Centre for World Environmental History


Although global in its expertise and aims, the CWEH specialises in the environmental history of the tropics. It is the only Centre in Britain and Europe with the capability to do so.

As a distinctive named discipline Environmental History is a relatively young subject, which has roots in historical geography, historical ecology and the history of material culture. It draws widely from the sciences, social sciences and the humanities. The first course in "Environmental History" taught as part of a history syllabus appears to have been at Strawberry Hill College in London in 1969 by Henry Bernstein, a Californian who specialised in research on forests and shipbuilding in the Indus-Ganges basin. Much of the subsequent growth in the subject took place in the United States.

In the last decade, however, the centre of gravity of the discipline has started to move eastwards to Africa, South Asia, Australia - all regions where environmental historians have become increasingly active and productive. The environmental history of the tropics and subtropics is an area of growing interest to scholars, many of them resident in in these regions. It is to date, a research area in which American and European expertise is extremely limited, but which we believe is a vital research priority.

CWEH aims to reflect these academic shifts. Its advent is part of a recognition that the new discipline is especially relevant to acquiring perspectives on the growing environmental crisis and analysing the serious impact of that crisis in the tropics, particularly in terms of the connected problems of soil erosion, salinisation, water deficit, deforestation, species losses, pollution and climate change. There are clear policy implications resulting from this type of research.

CWEH runs a programme of workshops and conferences. Past meetings include a workshop in June 2002 on Science, Empire and the Environment and a major conference on the Environmental History of Asia in Delhi in December 4-7 2002.

CWEH Projects currently planned or in progress include:-

  • A long-term ongoing study commenced in 1991 on the environmental history of South Asia. This has been associated with two major conferences on the environmental history of South Asia and Southeast Asia in February 1992 and December 2002 run in collaboration with the Indian CSIRO National Institute for Science, Technology and Development Studies in New Delhi, the Forest Research Institute at Dehra Dun (Uttar Pradesh) and Jawaharlal Nehru University, New Delhi.  More recently, a conference on Nature and the Raj in 2006. Papers from these conferences have recently been published as a volume in 2010: The British Empire and the Natural World [PDF 1.27MB]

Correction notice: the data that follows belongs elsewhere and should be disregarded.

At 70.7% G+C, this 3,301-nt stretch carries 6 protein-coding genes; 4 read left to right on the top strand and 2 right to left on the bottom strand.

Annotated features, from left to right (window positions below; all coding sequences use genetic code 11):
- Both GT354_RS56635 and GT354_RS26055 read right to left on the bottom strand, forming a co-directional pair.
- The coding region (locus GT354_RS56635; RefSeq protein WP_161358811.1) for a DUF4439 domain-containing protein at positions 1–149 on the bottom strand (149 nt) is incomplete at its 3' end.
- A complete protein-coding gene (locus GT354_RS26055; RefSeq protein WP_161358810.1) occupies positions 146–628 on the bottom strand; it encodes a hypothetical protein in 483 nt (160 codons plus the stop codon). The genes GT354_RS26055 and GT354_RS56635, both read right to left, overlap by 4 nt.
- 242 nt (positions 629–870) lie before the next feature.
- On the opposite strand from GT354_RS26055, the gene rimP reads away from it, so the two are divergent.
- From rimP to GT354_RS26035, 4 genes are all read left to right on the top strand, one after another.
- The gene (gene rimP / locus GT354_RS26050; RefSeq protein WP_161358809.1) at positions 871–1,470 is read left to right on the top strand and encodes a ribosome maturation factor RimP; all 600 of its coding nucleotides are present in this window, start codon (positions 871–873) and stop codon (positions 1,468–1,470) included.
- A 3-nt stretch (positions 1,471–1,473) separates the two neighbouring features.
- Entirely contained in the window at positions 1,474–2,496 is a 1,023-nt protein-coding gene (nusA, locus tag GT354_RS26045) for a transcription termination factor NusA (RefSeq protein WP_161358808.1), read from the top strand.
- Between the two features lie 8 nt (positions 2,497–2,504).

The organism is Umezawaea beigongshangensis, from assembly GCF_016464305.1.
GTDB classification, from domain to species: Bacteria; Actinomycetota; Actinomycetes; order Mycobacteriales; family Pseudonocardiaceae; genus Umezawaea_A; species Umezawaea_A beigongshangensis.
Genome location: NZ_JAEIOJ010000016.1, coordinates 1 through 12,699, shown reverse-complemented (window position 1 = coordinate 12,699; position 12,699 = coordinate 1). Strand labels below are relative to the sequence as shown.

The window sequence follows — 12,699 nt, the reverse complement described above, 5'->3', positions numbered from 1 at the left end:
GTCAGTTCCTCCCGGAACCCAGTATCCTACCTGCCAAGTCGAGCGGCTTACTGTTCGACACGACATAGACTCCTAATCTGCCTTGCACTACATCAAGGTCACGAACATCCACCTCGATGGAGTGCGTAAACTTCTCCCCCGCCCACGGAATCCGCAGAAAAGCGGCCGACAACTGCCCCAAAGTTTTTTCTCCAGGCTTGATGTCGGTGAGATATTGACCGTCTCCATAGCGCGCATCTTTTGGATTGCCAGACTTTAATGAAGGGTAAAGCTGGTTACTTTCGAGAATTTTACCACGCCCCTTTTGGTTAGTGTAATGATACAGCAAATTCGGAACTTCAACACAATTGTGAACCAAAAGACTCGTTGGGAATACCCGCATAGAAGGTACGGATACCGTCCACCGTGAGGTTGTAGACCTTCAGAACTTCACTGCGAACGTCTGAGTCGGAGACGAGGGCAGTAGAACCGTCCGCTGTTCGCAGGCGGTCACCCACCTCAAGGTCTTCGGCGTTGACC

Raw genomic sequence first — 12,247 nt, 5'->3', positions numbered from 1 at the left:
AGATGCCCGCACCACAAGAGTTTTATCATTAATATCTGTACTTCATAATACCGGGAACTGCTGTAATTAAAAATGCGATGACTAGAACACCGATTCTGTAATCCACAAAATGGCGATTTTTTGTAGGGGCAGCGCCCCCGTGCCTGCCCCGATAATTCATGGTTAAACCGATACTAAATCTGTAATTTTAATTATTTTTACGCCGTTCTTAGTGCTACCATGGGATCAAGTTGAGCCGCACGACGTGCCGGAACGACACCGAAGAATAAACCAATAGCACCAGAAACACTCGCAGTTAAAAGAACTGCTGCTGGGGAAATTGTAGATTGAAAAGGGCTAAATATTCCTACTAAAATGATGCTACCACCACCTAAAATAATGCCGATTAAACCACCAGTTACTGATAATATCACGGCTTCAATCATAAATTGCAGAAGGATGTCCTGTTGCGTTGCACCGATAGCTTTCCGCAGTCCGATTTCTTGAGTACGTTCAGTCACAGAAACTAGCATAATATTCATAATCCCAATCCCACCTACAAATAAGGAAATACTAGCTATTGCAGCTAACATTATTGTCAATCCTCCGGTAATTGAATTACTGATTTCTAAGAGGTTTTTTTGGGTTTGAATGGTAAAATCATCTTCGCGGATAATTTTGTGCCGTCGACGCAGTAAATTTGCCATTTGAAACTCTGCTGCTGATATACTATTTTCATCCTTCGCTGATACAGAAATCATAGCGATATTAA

• A research project on water, disease and history. This study is especially concerned with the connections between extreme climate events (especially El Nino episodes) and malarial episodes in South Asia, and with the comparative history of colonial irrigation projects in India, Australia and the Sudan. The main researchers on this project initiated by Dr Richard Grove.are A.T. Grove and Dr Rohan d'Souza.
  • A five-year micro-study of the environmental and ethnological study of the Chotanagpur plateau in Jharkhand State, northeast India. Main researchers: Dr Vinita Damodaran and Dr Felix Padel.
  • A research project on the environmental history of Tobago funded by the Leverhulme Trust
  • A research project on the biophysical and socio-economic consequences of planting trees in the grassland ecosystems of Lesotho, Southern Africa.
  • A major study of the environmental history of the British Empire and Commonwealth entitled The British Empire and the natural world. This project is running in collaboration with a number of partner institutions including the Jawaharlal Nehru University, The Royal Botanic Gardens, Kew and the Oxford Wellcome Unit for the History of Medicine. Some component parts of this project are already the subject of pilot studies while other parts are related to work. We focus particularly on the forest, water and botanical history of the empire, together with a substantial commitment to understanding artistic and literary representations of the colonial environment.
  • The British Academy has funded part of the project on the East India Company and the Natural World
  • We are currently collaborating with Kew on a project to digitize the Indian correspondence of William and Joseph Hooker, directors of Kew Gardens from 1846 - 1906